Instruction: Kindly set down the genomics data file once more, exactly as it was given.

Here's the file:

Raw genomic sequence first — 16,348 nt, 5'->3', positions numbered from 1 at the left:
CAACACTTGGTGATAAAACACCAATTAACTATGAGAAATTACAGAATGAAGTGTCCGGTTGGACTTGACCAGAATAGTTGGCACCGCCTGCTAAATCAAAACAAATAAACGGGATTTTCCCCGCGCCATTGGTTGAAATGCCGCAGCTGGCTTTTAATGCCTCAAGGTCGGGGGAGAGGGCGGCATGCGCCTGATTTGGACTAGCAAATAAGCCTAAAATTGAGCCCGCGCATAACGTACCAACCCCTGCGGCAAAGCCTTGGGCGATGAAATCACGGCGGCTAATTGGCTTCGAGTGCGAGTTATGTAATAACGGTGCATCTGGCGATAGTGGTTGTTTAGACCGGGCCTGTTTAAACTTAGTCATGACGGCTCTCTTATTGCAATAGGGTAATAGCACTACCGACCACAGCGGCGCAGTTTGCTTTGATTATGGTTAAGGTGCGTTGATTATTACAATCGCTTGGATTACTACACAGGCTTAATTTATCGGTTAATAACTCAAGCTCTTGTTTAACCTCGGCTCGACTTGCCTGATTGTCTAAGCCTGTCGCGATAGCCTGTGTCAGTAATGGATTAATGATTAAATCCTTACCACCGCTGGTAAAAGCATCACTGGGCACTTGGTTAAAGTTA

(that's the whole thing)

Raw genomic sequence first — 16,348 nt, 5'->3', positions numbered from 1 at the left:
CAACACTTGGTGATAAAACACCAATTAACTATGAGAAATTACAGAATGAAGTGTCCGGTTGGACTTGACCAGAATAGTTGGCACCGCCTGCTAAATCAAAACAAATAAACGGGATTTTCCCCGCGCCATTGGTTGAAATGCCGCAGCTGGCTTTTAATGCCTCAAGGTCGGGGGAGAGGGCGGCATGCGCCTGATTTGGACTAGCAAATAAGCCTAAAATTGAGCCCGCGCATAACGTACCAACCCCTGCGGCAAAGCCTTGGGCGATGAAATCACGGCGGCTAATTGGCTTCGAGTGCGAGTTATGTAATAACGGTGCATCTGGCGATAGTGGTTGTTTAGACCGGGCCTGTTTAAACTTAGTCATGACGGCTCTCTTATTGCAATAGGGTAATAGCACTACCGACCACAGCGGCGCAGTTTGCTTTGATTATGGTTAAGGTGCGTTGATTATTACAATCGCTTGGATTACTACACAGGCTTAATTTATCGGTTAATAACTCAAGCTCTTGTTTAACCTCGGCTCGACTTGCCTGATTGTCTAAGCCTGTCGCGATAGCCTGTGTCAGTAATGGATTAATGATTAAATCCTTACCACCGCTGGTAAAAGCATCACTGGGCACTTGGTTAAAGTTA